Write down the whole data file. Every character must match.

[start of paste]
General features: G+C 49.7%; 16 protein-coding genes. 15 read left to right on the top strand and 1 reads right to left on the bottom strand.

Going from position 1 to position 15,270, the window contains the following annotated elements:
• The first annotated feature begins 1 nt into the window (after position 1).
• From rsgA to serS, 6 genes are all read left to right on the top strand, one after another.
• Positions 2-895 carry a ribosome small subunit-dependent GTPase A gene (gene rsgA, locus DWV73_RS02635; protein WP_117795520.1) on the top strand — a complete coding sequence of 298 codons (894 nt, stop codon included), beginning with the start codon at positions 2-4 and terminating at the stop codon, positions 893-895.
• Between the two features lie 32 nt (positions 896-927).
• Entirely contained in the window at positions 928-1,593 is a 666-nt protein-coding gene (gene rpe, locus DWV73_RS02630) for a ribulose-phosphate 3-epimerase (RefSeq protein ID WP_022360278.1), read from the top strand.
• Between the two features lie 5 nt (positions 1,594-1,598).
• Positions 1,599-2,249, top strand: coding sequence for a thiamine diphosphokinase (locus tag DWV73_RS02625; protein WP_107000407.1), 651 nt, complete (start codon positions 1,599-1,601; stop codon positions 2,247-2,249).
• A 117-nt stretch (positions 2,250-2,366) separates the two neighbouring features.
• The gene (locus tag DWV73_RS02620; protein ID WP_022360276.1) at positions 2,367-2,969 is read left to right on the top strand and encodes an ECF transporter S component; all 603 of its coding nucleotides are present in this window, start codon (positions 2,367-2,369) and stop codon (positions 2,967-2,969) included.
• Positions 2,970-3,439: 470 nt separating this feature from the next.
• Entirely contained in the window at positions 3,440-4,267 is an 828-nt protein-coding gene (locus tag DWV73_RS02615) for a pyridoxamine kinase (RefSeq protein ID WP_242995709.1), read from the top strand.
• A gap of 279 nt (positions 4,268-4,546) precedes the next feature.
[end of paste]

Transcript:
General features: G+C 49.7%; 16 protein-coding genes. 15 read left to right on the top strand and 1 reads right to left on the bottom strand.

Going from position 1 to position 15,270, the window contains the following annotated elements:
• The first annotated feature begins 1 nt into the window (after position 1).
• From rsgA to serS, 6 genes are all read left to right on the top strand, one after another.
• Positions 2-895 carry a ribosome small subunit-dependent GTPase A gene (gene rsgA, locus DWV73_RS02635; protein WP_117795520.1) on the top strand — a complete coding sequence of 298 codons (894 nt, stop codon included), beginning with the start codon at positions 2-4 and terminating at the stop codon, positions 893-895.
• Between the two features lie 32 nt (positions 896-927).
• Entirely contained in the window at positions 928-1,593 is a 666-nt protein-coding gene (gene rpe, locus DWV73_RS02630) for a ribulose-phosphate 3-epimerase (RefSeq protein ID WP_022360278.1), read from the top strand.
• Between the two features lie 5 nt (positions 1,594-1,598).
• Positions 1,599-2,249, top strand: coding sequence for a thiamine diphosphokinase (locus tag DWV73_RS02625; protein WP_107000407.1), 651 nt, complete (start codon positions 1,599-1,601; stop codon positions 2,247-2,249).
• A 117-nt stretch (positions 2,250-2,366) separates the two neighbouring features.
• The gene (locus tag DWV73_RS02620; protein ID WP_022360276.1) at positions 2,367-2,969 is read left to right on the top strand and encodes an ECF transporter S component; all 603 of its coding nucleotides are present in this window, start codon (positions 2,367-2,369) and stop codon (positions 2,967-2,969) included.
• Positions 2,970-3,439: 470 nt separating this feature from the next.
• Entirely contained in the window at positions 3,440-4,267 is an 828-nt protein-coding gene (locus tag DWV73_RS02615) for a pyridoxamine kinase (RefSeq protein ID WP_242995709.1), read from the top strand.
• A gap of 279 nt (positions 4,268-4,546) precedes the next feature.